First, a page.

Can we have ducks in this state if the state's cities and suburbs aren't required to initiate best water management practices to slow runoff from melting snow and heavy rains, and to keep river and ditch levels from jumping, wiping out the aquatic plants ducks need? No, we can't.

Can we have ducks in this state if we continue to expand hunter opportunity in the face of a declining resource -- by changing opening-day shooting from noon to 9 a.m., from shortening the time during the season that shooting ends at 4 p.m., and by continuing a 60-day season with a six-bird limit? No, we can't.

Can we have ducks in this state if we don't establish refuges to hold them during migration, and/or stop shooting at noon most days of the week, or at least some days -- as some other states do? No, we can't.

Think what you will about these issues, but we can agree on this: What we're doing now isn't working. And absent some independent voices standing up and telling the powers that be -- the DNR, the Legislature and the duck hunting "industry" -- that something has to change, nothing will. That's what the meeting is about. Come if you care. Main Game Fair seminar tent. No whining allowed.

A couple of points:

  • 4 of the 6 points he raises above REMOVE hunting opportunities in Minnesota. Sorry, but anything that is so vasty opposed to the legal harvest of game as determined by the flyway council and by the DNR is a huge issue with me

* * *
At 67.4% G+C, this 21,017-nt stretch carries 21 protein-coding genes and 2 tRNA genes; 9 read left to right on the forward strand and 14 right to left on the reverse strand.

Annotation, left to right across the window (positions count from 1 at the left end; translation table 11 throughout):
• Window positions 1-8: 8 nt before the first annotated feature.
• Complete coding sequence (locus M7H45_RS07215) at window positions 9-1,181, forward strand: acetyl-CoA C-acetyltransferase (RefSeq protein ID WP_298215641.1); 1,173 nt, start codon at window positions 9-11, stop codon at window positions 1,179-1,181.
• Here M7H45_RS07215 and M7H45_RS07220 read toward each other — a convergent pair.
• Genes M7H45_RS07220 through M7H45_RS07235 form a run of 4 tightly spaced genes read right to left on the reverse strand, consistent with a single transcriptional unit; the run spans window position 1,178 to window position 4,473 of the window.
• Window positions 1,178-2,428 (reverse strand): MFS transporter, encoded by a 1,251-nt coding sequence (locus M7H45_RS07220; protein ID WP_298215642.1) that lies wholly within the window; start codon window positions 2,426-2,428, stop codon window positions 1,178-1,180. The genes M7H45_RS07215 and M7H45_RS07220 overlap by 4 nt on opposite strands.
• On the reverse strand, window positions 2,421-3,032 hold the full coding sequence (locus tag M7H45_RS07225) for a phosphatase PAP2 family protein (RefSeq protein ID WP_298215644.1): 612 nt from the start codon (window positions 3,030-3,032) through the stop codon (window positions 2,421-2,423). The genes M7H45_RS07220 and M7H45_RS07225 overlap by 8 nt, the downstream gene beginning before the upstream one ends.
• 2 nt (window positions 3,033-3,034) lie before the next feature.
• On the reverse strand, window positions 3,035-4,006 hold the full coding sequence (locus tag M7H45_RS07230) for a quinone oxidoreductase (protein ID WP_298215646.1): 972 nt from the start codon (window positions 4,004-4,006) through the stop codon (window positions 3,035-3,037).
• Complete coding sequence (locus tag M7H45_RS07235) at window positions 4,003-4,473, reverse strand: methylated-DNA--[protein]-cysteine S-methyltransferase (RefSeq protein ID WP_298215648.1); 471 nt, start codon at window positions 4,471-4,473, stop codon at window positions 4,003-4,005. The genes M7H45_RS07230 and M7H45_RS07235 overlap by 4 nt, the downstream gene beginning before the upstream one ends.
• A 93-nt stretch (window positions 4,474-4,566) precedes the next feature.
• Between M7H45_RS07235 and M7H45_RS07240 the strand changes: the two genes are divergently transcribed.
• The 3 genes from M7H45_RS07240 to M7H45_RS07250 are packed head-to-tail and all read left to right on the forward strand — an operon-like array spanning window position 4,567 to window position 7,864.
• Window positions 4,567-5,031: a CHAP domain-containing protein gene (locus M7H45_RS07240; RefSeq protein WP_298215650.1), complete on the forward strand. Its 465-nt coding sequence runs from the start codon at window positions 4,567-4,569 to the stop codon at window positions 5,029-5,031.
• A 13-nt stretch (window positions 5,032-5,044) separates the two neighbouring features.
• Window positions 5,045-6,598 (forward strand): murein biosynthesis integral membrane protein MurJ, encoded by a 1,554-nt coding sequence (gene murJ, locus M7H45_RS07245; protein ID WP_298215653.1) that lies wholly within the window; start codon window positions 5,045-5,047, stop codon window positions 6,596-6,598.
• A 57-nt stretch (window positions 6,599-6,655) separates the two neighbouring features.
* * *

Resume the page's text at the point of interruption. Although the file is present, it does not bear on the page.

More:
• Anyone find it interesting that he demands no whining, but in the previous 7 paragaphs he does nothing but whine?

You're on the wrong end of this, Dennis, and frankly I hope you fail, and fail gloriously.

For additional information on the Duck Action Congress, click here

Tuesday, August 4, 2009

Sitting with the Twins’ Wives: Great Seats, Better Jewelry

My brother and I attended last Saturday’s Twins game, and since going to a game has become such a rarity with me, I decided to employ Craigslist and find some really good seats. Thanks to my newfound friend “Jon,” my brother and I landed some sweet seats about 15 rows up, right behind home plate.

As the game started, an extremely attractive woman and her two kids took their seats directly in front of us, and my brother immediately noticed the diamond wedding ring the woman was sporting. I tried to surreptitiously snap a photo of it, because folks, you would not have believed it. Unfortunately, this is all I got:

In comparing notes after the game, my brother and I estimated the top of the rock to be about the size of a penny, which would put it at around 6 carats. No lie.

I figured with a ring like that she had to be somebody special, and as Orlando Cabrera took the field for his first game at shortstop for the Twins, he looked up at the woman and the two kids that were waving feverously at him and acknowledged them with a head tilt to the right shoulder, which was immediately returned with the same head tilt by the three ladies.

In looking around further, we noticed a multitude of massive wedding rings, and quickly surmised we were sitting in the players’ wives section.

Since the Twins were getting killed, I spent my time watching the wives, as there was some very interesting dynamics going on. Observations from the wives’ section: